The driving force behind Pangea was David Pentz, a London-born geotechnical engineer who in 1966 began his career with Rio Tinto, one of the world’s largest mining corporations. He joined the Canadian mining-engineering and waste management company Golder Associates in 1970, eventually rising to the position of President and Chairman. During the 1980s, Pentz participated in high level discussions in the U.S. regarding the geological isolation and disposal of nuclear wastes. And during the 1990s as a director of Golder Associates U.K., Pentz was privy to the fact that the British government had reached a virtual impasse in the matter of disposing of its own burgeoning stores of spent fuel and high-level nuclear wastes. He clearly understood the magnitude of what was becoming a major global problem.
After several years of discussion and planning, David Pentz joined forces with James Voss, his long-time colleague and brother-in-arms at Golder Associates. Together, they established Pangea Resources International in 1997. Its stated goal was to promote and eventually create an international geological repository for the disposal of a large part of the world’s radioactive wastes.
Pentz offered the following account at a nuclear waste management conference in the U.S. in March 1999:
Over the period of 1992-1995 . . . . my colleagues and I began to define the objectives for forming an international disposal corporation. This has as its centrepiece a geological repository located in very simple geology and topography with a robust arid climate whose safety could be predicted with relative ease. . . .
This enabled us to identify extensive adjacent sedimentary basins extending from central Western Australia into northern Southern Australia that we believe are among the world’s best regions for deep disposal of long-lived radionuclides.
Not everybody shared Pentz and Voss’s enthusiasm or certitude that wastes stored in the Australian desert would be perennially safe and immured from endangering future generations. Among the first to offer a deeply informed critique of the Pangea project was Professor John Veevers from the Department of Earth and Planetary Sciences at Macquarie University and a fellow of the Australian Academy of Science. After pointedly noting the strong financial involvement of the British Government in the project, Veevers went on to refute Pentz’s claims that the safety of the proposed Australian repository “could be predicted with relative ease.” In addition, he expressed deep concern at the inherent dangers involved in transporting such large quantities of high level nuclear waste half-way around the world. Citing a 1997 geological study, John Veevers questioned the easy assumption of seismic stability implicit in the Pangea project.
. . . although they may be currently aseismic, faults in stable continental regions [as the Great Victoria Desert] that are favourably oriented for movement in the current stress field could produce damaging earthquakes, often in unexpected places.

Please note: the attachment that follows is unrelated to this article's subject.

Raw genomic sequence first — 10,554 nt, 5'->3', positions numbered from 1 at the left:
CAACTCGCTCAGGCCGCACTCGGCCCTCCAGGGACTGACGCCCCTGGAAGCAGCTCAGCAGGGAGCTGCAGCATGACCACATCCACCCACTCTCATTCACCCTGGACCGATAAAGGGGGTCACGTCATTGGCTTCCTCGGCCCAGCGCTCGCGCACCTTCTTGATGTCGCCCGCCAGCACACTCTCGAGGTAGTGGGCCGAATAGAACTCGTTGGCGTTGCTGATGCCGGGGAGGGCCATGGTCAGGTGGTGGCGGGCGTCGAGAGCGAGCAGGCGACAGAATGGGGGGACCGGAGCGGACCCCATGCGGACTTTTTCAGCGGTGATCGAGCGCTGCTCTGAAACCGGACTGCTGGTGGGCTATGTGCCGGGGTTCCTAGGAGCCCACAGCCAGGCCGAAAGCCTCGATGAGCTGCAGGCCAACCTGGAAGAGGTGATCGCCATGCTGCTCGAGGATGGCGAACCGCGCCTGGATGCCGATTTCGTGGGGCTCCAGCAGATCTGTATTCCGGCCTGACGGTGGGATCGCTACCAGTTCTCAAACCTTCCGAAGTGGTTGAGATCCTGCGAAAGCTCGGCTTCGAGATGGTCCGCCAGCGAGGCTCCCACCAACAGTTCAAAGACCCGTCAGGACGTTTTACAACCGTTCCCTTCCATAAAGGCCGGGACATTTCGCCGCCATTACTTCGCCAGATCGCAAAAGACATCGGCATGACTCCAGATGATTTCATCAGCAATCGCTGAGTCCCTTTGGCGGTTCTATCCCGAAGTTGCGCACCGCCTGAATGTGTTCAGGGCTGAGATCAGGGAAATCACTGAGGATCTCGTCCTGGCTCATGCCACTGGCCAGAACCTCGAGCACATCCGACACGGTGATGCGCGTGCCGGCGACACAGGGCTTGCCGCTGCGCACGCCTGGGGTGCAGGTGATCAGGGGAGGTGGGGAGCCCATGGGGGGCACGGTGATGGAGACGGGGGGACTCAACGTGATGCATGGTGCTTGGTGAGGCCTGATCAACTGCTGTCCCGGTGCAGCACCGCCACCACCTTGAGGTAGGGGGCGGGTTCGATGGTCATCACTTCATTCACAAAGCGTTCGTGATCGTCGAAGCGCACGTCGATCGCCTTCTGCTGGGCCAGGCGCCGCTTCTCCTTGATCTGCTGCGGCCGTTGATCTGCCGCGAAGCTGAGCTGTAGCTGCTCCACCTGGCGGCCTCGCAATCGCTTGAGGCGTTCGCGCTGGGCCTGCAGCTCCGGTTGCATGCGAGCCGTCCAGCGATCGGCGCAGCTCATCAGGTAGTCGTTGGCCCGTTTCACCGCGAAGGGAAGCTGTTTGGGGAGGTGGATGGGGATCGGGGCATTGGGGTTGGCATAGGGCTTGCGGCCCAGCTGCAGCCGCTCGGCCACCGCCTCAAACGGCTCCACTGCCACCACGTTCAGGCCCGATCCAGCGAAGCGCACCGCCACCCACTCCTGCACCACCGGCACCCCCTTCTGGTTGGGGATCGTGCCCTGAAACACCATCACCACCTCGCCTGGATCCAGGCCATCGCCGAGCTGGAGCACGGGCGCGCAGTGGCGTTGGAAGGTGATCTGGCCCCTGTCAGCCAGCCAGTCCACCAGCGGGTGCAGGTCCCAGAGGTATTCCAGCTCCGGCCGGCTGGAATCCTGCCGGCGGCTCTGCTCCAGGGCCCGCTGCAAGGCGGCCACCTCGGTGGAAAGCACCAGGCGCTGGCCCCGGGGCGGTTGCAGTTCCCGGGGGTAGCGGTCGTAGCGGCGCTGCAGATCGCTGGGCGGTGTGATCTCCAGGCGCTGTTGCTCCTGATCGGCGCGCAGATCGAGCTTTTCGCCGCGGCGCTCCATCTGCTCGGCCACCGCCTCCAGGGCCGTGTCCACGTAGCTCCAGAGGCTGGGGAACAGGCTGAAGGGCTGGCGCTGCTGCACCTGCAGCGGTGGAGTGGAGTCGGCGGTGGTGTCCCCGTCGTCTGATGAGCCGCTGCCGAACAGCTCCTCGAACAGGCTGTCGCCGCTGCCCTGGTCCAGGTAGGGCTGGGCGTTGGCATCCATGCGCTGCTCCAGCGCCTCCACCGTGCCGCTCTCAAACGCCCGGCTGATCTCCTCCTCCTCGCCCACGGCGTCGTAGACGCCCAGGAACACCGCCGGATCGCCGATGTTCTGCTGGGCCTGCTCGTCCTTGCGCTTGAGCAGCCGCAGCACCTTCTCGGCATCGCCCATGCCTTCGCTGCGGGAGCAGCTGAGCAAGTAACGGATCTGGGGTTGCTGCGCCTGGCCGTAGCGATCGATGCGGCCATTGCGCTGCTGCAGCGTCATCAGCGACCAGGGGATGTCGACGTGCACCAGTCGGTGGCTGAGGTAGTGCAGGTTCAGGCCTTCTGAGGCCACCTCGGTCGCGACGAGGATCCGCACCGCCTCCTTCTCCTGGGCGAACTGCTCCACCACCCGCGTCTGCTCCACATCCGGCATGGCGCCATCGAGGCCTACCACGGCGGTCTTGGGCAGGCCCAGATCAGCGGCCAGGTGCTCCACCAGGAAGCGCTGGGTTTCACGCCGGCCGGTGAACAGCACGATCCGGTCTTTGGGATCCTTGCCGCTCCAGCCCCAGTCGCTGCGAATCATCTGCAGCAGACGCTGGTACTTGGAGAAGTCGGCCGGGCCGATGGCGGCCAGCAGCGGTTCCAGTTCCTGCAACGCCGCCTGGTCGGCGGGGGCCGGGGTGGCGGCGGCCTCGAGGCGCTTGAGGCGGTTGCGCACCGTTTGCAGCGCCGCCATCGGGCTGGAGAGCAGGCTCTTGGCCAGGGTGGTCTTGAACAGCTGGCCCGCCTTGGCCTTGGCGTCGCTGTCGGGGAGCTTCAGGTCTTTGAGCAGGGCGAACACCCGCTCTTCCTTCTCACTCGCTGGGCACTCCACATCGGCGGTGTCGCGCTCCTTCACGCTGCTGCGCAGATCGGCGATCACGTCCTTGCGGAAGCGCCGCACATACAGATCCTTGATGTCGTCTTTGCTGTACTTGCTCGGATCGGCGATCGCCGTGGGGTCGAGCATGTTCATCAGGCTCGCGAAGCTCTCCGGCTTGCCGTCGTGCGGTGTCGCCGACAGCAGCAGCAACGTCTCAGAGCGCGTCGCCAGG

Veevers also pointed out that the notion of perceiving the Australian desert as an unchangeable “robust arid climate” was both foolish and presumptuous and suggested that a number of dry lakes in the Great Victoria Desert of central Australia may have been full to overflowing with water as recently as 6,000 years ago.
John Veevers’ concerns regarding seismic stability were later echoed by Professor Mike Sandiford from the School of Earth Sciences at Melbourne University, a fellow member of the Australian Academy of Sciences:
Australia is not the most stable of continental regions, although the levels of earthquake risk are low by global standards. To the extent that past earthquake activity provides a guide to the future tectonic activity, Australia would not appear to provide the most tectonically stable environment for long-term waste facilities.
In the meantime, we have collectively come to understand that the reality of climate change, of melting polar ice caps, and of the high probability that water tables throughout the world will rise in the future all add further dimensions of uncertainty to a picture that demands absolute environmental and geological stability for the hundreds of thousands of years that long-lived radionuclides need to be kept isolated from all ecosystems due to their extreme danger to all of life.
Even after it had become obvious that both political and popular opposition to Pangea’s plans were near-insuperable, David Pentz confidently murmured in a Four Corners documentary produced by the Australian Broadcasting Commission at the time, “Ideas of this size don’t go away.” Pangea Resources Australia came and went in four years, having been set up in January 1998 and then formally dissolved in January 2002. But the seeds had been firmly planted.
It was to take another 15 years before Pentz’s prediction came to fruition, but in its reincarnated form, the project was to be driven by the South Australian government and a small cohort of nuclear cowboys.
Pangea Redux: The South Australia Nuclear Fuel Cycle Royal Commission